Sermon Commentary for Sunday, March 19, 2023
John 9:1-41 Commentary
Thus far, the Lenten lectionary journey has brought us from Jesus’s temptations to his nighttime conversation with Nicodemus, to Jacob’s Well in Sychar. In each of these stories, we have been reminded of Christ’s lovingkindness and the very fact that it is impossible for us to understand how the Spirit is at work to change lives and reshape our understandings of the way things are and work. This week’s text is no different. As discussed in the textual point below, the verb oida (to know), is a key verb in the story of the man who has been blind since birth, but who is now healed by Jesus.
Notice who is doing the “knowing”: the healed man, his family, and the Pharisees. And though the verb is not used to describe his neighbours, the sense of the verb applies to their struggle to accept that the healed man is the same man that used to be blind and who begged on the streets. They know it can’t be him, even though the man keeps repeating that it is him. His neighbours demand proof of knowledge in order to believe: how did he get his sight? Explain it to them and perhaps then they will believe. When the healed man explains the facts of what he did by Jesus’s command but is unable to tell them where Jesus is now, his neighbours bring him to the religious authorities to get to the bottom of things.
But the Pharisees, and to some extent the healed man’s parents, instead of celebrating and giving glory to God for a miracle, use what they know to be right and “true” to protect the status quo. They know what is to be tolerated and what God will do (or allow to be done) on the Sabbath, and what has happened to this man is not within that scope—according to their knowledgeable judgment. Healing on the Sabbath is a sin, and therefore, this Jesus person could not be an effective healer since God doesn’t listen to sinners.
Yet, the proof is right in front of them: a man who was born blind and had never been able to see his entire life is now able to see and function in the world completely as though he has always been able to see. Stubbornly, they deny what is in their face, for what they “know” is that this is not possible. They have created a reality based on what they “know” and it means having to reject what is actually true. Like the folktale, the emperor’s “new clothes” are not clothes at all.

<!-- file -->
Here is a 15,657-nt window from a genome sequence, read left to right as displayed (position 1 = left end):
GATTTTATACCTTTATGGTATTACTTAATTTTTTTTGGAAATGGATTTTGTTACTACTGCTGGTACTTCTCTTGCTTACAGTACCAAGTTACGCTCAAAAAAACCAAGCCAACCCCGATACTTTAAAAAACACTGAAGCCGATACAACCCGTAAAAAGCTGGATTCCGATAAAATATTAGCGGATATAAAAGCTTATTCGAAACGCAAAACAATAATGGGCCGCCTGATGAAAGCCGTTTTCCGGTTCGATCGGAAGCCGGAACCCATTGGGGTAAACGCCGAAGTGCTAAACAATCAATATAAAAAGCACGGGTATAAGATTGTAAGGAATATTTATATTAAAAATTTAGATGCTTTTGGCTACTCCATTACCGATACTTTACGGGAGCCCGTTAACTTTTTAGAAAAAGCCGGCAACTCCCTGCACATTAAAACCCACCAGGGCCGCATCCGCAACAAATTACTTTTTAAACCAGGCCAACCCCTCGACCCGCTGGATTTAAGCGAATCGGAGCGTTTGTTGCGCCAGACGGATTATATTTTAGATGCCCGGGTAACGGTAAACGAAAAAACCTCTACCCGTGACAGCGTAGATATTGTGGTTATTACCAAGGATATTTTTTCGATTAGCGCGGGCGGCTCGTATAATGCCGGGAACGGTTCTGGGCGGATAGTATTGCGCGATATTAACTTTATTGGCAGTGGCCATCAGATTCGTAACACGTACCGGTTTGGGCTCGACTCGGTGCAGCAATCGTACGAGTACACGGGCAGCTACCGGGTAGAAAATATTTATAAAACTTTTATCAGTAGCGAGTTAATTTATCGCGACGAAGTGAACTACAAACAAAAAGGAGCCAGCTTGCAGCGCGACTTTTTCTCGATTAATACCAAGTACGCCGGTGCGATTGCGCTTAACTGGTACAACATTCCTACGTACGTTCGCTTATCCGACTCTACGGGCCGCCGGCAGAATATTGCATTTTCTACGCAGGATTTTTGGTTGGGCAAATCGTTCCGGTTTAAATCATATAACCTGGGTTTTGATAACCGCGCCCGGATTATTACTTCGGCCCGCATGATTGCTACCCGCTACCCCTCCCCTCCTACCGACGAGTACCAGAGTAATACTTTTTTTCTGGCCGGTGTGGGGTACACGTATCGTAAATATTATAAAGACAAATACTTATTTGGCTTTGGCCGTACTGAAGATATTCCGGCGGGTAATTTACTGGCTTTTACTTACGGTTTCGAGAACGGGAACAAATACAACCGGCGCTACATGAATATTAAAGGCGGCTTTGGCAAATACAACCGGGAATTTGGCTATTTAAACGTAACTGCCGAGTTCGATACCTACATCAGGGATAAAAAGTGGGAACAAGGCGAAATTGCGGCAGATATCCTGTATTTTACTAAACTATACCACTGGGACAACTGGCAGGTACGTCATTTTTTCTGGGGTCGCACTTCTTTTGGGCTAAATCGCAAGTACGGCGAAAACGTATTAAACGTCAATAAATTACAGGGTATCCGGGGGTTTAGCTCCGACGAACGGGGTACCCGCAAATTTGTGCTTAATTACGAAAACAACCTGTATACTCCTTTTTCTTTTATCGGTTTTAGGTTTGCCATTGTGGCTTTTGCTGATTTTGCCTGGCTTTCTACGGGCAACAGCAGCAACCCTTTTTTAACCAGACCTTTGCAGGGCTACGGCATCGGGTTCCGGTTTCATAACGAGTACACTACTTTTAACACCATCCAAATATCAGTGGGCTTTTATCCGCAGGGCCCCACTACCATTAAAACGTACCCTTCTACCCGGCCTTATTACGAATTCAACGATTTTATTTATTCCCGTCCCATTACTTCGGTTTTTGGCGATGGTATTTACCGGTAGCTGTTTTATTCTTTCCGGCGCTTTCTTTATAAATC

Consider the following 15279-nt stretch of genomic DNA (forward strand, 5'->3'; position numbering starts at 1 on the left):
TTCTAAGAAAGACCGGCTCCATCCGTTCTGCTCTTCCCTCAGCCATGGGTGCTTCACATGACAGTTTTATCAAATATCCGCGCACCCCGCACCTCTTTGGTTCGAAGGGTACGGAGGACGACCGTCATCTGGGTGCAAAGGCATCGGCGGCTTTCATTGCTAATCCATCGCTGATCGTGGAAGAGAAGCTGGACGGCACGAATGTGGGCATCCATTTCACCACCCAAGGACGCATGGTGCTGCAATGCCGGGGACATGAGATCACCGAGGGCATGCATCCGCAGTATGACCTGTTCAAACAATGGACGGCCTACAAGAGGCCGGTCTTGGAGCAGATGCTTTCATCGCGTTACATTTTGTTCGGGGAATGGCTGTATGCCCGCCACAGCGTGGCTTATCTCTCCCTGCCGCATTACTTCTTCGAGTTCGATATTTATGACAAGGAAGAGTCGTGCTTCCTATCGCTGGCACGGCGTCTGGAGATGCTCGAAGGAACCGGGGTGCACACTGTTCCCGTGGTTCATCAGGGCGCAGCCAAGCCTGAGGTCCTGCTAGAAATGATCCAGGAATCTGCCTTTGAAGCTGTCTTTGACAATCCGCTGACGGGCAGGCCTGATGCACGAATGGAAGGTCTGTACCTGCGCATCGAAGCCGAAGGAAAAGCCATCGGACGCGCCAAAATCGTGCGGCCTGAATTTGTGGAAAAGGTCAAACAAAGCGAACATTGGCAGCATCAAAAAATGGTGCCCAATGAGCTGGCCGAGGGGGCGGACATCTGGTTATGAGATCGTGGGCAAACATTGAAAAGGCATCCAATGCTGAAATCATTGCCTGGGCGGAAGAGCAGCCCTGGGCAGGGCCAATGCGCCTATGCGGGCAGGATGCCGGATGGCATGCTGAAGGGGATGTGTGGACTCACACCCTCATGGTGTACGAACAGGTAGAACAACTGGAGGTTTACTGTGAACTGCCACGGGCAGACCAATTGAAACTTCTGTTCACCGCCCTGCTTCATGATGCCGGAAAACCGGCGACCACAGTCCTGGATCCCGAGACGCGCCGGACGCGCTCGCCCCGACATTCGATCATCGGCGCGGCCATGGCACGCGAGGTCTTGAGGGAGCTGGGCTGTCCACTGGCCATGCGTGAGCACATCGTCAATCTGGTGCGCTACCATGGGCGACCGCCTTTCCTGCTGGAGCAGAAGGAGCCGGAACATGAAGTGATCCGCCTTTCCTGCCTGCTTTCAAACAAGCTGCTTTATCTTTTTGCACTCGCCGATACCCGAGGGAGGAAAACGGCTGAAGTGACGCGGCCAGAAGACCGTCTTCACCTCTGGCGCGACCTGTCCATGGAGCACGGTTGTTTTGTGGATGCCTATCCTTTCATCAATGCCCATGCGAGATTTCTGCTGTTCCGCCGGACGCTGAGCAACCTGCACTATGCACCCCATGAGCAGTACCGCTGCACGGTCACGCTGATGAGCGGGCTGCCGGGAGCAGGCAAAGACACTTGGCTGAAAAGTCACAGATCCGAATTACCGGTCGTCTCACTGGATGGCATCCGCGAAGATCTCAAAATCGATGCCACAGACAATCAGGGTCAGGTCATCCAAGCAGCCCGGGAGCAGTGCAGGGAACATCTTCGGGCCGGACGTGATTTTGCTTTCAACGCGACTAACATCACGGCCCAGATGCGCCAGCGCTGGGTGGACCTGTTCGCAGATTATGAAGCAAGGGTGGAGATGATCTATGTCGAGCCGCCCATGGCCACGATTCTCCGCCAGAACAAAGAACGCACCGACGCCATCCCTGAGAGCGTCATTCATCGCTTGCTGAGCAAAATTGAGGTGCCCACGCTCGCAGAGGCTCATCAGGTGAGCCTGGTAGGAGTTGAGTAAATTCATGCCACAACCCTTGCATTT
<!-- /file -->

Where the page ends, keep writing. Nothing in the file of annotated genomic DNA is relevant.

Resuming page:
The healed man’s parents try to walk the tight-rope between these two conflicting “realities.” Knowing that the Pharisees are the power-brokers in the synagogue, and knowing that if the Pharisees deem that they have said the wrong thing they will be kicked out of their faith community, the healed man’s parents explain what they know. They confirm the reality that this is their son and that he could never see; but they don’t know how he can see now, nor who did it—even though the gospel’s narrative implies that they believe Jesus to be the Messiah based on what he has done for their son.
Clinging to their false narrative of what they “know” to be true, the Pharisees return to questioning the healed man, demanding that he fall in line and glorify God according to their knowledge: “Healing on the Sabbath is a sin, so call Jesus, your healer, a sinner!” They forcefully assert that they know this to be true even though they have not spoken to or even met with Jesus. It is a stark reminder that when we have constructed a reality or idea that we have made to be “the truth,” we will protect it at all costs—even as God breaks into it to speak real truth.
When the healed man simply tells them yet again what he knows, his personal truth is the actual truth, he was blind and now he sees, the Pharisees demand yet again to know how. Eventually, they say that they don’t accept Jesus because he doesn’t align with what they know about God and God’s agents like Moses.